A Survey on Identity Trust on LinkedIn
We at the Validide Project have been studying identity and how people develop trust between individuals and businesses before we interact personally. For example, our university students get very nervous (especially the women) when they are carded at restaurants and bars. This is twofold – on one hand, the individual asks, “Will the bouncer, waiter, or bartender accept my ID as a trusted source that shows I am of age to order an adult beverage?” especially with the prevalence of Fake IDs around campuses; and on the other hand of the trust equation, the individual is asking, “Can I trust the bouncer, waiter, or bartender to not use my personal information shown on my ID such as my real name, my home address, and my actual birthday for other purposes like stealing my identity or worse, stalking me?”
The release of Personal Identity Information (PII) is a real problem both online and off. The team at the Validide Project feels we have the technology today to be able to protect our information while still building trust with others we don’t know well yet. You can learn all about that on our LinkedIn page.
For today’s article, we wanted to focus on the trustworthiness of LinkedIn Profiles and specifically your responses to our latest survey, “Is a LinkedIn Profile a Trusted Resource?” This survey was conducted to gauge the thoughts of LinkedIn users around the world on the value of a trusted LinkedIn Profile. We asked twelve questions with three open to elaborate if they wished. To date, we have had nearly 300 people complete the survey with varying results. Before we run through the answers, please review the survey for yourself (click on the image if you wish to see the live survey).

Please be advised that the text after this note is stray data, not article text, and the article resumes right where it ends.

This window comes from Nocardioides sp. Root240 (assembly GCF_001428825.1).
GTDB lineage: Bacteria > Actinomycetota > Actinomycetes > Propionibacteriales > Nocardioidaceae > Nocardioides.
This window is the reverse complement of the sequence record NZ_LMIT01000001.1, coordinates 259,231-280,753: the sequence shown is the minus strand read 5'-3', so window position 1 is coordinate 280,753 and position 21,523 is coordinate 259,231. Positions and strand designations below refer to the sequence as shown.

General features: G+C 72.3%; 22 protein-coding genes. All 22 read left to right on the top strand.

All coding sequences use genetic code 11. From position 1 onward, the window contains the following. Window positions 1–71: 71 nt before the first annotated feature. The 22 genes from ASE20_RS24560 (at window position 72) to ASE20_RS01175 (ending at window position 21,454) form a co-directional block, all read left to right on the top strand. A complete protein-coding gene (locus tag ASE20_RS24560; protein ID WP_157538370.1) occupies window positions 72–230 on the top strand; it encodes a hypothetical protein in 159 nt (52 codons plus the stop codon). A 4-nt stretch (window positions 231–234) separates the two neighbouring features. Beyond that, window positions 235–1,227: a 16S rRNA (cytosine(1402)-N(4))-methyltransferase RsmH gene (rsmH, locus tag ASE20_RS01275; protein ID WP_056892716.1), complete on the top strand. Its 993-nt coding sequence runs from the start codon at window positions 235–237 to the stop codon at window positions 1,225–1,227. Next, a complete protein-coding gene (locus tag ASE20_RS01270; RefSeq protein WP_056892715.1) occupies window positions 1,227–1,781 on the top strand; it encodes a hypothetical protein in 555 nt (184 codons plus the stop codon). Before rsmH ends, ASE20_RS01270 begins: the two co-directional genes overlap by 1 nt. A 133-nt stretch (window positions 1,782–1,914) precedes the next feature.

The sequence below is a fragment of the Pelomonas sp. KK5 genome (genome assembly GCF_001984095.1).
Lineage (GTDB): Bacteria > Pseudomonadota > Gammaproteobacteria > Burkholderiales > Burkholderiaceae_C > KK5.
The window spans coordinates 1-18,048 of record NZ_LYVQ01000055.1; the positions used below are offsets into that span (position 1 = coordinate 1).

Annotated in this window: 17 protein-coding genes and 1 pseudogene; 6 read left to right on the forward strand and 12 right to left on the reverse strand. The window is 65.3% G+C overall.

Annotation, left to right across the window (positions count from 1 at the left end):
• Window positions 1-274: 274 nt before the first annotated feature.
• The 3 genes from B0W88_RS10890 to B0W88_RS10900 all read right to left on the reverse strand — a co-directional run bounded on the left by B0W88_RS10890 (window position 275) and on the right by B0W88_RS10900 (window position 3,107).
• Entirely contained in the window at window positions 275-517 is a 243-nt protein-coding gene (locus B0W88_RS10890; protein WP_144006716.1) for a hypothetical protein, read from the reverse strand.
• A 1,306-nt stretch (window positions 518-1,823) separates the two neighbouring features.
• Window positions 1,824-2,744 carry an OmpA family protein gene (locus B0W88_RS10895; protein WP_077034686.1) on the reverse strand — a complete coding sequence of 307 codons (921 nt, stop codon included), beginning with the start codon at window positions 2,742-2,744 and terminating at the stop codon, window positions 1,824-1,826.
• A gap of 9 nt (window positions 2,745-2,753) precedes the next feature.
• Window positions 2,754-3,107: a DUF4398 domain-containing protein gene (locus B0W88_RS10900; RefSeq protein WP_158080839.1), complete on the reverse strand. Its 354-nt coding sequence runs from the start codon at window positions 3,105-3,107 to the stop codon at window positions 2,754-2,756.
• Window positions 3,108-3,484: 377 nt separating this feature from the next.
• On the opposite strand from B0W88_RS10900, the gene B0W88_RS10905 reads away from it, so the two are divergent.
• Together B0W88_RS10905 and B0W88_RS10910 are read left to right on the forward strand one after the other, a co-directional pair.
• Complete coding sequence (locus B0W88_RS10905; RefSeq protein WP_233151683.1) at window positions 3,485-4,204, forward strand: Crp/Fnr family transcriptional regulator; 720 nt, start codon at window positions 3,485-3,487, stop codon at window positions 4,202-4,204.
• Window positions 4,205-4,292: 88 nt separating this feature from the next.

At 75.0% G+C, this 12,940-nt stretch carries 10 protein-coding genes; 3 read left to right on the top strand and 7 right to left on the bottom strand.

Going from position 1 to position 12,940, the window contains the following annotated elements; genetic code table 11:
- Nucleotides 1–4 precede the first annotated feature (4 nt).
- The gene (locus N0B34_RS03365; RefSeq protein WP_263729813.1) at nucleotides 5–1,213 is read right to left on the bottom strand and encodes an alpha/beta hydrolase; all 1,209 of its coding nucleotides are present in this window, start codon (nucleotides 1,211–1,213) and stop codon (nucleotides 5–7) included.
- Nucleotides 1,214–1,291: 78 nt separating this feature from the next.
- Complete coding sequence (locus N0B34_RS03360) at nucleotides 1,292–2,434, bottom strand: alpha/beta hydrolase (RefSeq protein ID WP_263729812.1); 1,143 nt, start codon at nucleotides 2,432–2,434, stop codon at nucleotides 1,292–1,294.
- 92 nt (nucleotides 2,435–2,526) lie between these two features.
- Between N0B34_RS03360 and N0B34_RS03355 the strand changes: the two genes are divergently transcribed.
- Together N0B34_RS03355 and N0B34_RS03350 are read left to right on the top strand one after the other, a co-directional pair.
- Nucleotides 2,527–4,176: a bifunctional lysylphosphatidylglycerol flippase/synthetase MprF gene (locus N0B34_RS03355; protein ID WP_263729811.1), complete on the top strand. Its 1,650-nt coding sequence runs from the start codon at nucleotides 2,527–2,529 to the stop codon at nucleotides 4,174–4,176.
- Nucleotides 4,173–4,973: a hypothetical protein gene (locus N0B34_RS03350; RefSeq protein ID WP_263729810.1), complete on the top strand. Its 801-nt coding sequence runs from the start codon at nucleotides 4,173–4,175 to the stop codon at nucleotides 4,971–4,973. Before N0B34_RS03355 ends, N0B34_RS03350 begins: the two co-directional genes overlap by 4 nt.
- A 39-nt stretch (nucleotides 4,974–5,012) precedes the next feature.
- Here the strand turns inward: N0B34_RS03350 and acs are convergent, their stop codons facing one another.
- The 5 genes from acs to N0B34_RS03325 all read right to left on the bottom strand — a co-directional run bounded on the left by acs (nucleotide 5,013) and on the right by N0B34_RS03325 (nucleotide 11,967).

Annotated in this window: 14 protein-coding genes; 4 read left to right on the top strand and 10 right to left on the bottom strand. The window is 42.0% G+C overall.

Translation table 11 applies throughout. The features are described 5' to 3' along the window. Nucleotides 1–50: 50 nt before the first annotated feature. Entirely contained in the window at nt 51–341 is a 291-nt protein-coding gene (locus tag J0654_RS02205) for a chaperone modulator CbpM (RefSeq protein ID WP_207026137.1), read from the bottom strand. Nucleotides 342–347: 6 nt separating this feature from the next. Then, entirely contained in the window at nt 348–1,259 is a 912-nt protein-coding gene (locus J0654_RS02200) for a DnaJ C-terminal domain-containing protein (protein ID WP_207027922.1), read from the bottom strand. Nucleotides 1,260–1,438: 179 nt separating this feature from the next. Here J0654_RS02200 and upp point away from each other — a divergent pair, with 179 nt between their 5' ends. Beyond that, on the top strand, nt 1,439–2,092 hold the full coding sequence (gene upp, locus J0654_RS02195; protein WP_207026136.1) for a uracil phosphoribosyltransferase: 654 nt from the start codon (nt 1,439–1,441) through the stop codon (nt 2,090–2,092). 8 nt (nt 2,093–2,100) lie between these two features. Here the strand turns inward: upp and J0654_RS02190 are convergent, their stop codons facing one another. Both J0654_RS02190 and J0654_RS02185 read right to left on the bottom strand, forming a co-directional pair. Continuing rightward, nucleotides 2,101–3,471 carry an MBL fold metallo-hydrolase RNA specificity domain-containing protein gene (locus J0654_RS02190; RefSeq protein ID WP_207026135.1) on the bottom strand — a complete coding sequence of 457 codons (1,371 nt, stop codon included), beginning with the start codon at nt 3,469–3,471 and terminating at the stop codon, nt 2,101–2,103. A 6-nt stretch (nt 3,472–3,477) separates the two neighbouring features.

Here are the stats as of Feb. 16, 2021:
In the free form comments sections, here are some of their responses:
“If you are new to the platform, this would be more helpful. If your reputation has already been established, then it’s not as necessary.”
“I will pay for verification despite saying NO is if that verification helps me get new business.”
“I’m at a more mature place in life so my need would be less. A person in their early to mid-career years might get more out of it and be willing to pay more for it.”
“Yes, it would be interesting to have a trust verification with that LinkedIn badge. Airbnb verifies driver’s licenses, LinkedIn should do it too!”
“The $125 would need to be a yearly subscription.”
“Trust, by itself doesn’t do much, but it is a great starting point.”
“May be important if I was seeking employment. Not sure.”
“I don’t think there are that many fake profiles on LinkedIn. I have never had a problem with the people I have connected with on LinkedIn.”
“I hate business solicitations!!!! It has increased so much I’m finding Linked in is become a total nightmare!!!!”
“Value of LinkedIn deteriorates the more I receive unwanted solicitations especially from salespeople.”
“If the trusted profile was transportable, digital and useful for my banking, healthcare, education, etc…I’d pay $200 or more.”
“I’m not a huge fan of LinkedIn, but I recognize its worth for a professional profile.”
“Certainly potentially valuable, but references and other sources best for verifying trustworthiness.”
“The next LinkedIn should be on the blockchain.”
“Trust is worth some money, I guess.”
These are just a few of the responses that represent much of the sentiment from our survey our survey’s limited perspective. Please feel free to comment on the survey and the results yourself.
Thank you for your contributions and we will keep updating the stats as they come in.